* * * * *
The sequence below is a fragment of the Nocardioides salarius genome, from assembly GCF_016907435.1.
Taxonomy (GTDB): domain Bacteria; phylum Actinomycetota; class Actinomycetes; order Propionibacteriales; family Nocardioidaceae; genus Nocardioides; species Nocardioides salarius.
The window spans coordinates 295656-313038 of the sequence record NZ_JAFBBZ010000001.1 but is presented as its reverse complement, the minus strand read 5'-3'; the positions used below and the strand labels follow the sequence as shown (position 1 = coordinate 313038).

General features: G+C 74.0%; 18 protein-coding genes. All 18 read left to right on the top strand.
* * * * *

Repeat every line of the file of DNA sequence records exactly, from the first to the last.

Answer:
The sequence below is a fragment of the Nocardioides salarius genome, from assembly GCF_016907435.1.
Taxonomy (GTDB): domain Bacteria; phylum Actinomycetota; class Actinomycetes; order Propionibacteriales; family Nocardioidaceae; genus Nocardioides; species Nocardioides salarius.
The window spans coordinates 295656-313038 of the sequence record NZ_JAFBBZ010000001.1 but is presented as its reverse complement, the minus strand read 5'-3'; the positions used below and the strand labels follow the sequence as shown (position 1 = coordinate 313038).

General features: G+C 74.0%; 18 protein-coding genes. All 18 read left to right on the top strand.